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LibrePlanet 2014


LibrePlanet 2014

March 22, 2014 - 9:00am to March 23, 2014 - 6:00pm
Cambridge, MA

EFF's Seth Schoen and April Glaser will be presenting at LibrePlanet, the Free Software Foundation's annual conference for free software enthusiasts. LibrePlanet brings together software developers, policy experts, activists and computer users to learn skills, share accomplishments and face challenges to software freedom.

This year, the theme of LibrePlanet is "Free Software, Free Society." How can free software protect journalists, whistleblowers, activists, and regular computer users from government and corporate surveillance? How can free software, or free software values like copyleft, community development, and transparency, be used by people fighting to create free societies around the world? What challenges are standing between us and our goal of free software ubiquity?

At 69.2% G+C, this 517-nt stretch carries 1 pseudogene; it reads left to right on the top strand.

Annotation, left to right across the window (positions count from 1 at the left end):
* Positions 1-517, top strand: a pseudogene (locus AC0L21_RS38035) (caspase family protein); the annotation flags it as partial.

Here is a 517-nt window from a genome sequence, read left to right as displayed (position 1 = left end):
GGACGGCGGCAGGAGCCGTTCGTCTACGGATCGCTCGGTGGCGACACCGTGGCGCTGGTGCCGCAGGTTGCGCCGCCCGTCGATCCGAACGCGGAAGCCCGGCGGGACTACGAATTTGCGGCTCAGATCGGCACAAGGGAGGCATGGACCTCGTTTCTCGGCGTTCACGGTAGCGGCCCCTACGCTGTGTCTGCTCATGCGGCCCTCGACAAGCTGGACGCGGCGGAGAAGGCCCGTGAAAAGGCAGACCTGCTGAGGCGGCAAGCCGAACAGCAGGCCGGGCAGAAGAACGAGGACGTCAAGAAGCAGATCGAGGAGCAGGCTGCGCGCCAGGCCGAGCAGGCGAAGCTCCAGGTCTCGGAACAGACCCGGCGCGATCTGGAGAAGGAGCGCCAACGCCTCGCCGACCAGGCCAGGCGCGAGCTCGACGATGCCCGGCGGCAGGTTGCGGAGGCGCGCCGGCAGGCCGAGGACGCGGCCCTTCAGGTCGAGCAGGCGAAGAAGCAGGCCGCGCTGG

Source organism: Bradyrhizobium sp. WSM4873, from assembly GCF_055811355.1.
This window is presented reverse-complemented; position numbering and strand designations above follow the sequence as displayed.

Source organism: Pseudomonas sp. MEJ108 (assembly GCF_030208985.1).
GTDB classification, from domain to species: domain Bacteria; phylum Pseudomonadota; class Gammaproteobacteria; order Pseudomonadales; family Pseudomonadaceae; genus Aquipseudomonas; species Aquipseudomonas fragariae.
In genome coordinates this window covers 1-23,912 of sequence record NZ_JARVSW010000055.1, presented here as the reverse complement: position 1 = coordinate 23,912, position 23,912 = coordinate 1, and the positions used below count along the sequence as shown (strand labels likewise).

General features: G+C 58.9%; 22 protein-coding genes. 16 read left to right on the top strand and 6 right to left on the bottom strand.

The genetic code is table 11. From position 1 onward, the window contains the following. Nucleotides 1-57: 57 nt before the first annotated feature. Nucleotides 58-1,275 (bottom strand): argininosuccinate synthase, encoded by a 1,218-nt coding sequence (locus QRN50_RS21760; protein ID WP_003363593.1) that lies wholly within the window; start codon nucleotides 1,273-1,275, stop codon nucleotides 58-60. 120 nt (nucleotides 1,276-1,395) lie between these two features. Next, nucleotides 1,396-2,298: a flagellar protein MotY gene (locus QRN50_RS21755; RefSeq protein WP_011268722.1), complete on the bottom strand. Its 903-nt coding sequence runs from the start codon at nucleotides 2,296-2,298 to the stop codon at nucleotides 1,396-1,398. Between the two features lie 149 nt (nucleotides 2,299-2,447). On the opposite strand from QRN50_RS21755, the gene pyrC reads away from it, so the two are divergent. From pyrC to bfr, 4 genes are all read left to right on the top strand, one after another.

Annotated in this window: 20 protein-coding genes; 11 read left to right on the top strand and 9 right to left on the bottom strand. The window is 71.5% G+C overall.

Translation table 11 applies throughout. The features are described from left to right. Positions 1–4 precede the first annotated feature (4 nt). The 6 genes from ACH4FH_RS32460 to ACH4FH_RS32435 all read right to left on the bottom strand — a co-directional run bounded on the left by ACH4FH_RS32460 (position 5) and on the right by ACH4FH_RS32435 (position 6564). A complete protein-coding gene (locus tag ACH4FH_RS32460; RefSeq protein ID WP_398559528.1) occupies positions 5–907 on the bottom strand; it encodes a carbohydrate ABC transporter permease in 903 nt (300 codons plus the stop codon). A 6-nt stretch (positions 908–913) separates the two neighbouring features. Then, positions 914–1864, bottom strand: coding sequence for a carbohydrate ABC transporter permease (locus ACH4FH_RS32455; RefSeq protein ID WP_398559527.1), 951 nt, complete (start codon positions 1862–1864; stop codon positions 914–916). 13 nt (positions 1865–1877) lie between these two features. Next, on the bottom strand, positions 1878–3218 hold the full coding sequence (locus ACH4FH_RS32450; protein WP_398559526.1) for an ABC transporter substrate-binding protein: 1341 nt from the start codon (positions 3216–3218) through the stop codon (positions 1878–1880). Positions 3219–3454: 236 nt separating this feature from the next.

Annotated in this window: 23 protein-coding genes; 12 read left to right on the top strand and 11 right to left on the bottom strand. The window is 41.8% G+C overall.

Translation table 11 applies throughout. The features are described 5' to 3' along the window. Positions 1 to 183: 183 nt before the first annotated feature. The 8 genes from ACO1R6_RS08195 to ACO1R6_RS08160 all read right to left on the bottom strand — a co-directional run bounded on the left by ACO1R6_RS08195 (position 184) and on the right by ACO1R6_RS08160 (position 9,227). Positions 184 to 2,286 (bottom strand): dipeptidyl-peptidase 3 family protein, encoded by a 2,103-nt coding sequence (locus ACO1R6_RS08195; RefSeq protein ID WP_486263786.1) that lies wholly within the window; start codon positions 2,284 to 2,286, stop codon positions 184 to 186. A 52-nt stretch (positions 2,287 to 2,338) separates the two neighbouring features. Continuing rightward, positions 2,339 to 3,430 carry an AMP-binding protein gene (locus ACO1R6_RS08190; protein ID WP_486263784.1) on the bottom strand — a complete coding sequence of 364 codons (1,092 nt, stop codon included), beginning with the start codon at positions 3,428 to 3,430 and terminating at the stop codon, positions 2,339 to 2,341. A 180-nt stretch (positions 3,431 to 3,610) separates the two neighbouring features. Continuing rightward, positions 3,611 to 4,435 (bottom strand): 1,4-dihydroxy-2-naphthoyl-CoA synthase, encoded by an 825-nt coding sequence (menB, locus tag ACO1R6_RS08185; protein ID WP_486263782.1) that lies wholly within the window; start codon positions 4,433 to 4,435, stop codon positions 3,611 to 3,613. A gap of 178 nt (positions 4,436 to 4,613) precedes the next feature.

"What does this program do? Reproducible builds, transparency, and freedom"

Seth Schoen, senior technologists at EFF
Saturday, March 22

Today we often use binaries that someone claims were built from particular source code, but we usually have no way to check that the source and binaries we've been actually given correspond to one another. We rely on someone's say-so, and they might be wrong! Software developers and the infrastructure used to create and distribute software are significant targets of attack. We need ways to give everybody meaningful assurances about the provenance and integrity of the software they use.

"Tracking changes: activists using free software across movements"

April Glaser, activist at EFF
Sunday, March 23

For years activists have been using free software tools in their efforts to organize and build movements. This panel brings together organizers from the media justice and digital rights movements that all rely on the use of free software in their advocacy and essential communications. The centrality of technology to all projects of social change means that even in the seemingly passive use of proprietary software (like emailing a Microsoft Word document or sharing a Google spreadsheet) we are complicit with a copyright regime that locks millions of people into long-term relationships with companies that restrict and surveil users. We will explore how activists use free software and how the adoption of free software has helped or impeded advocacy and networking efforts across disparate campaigns and initiatives.

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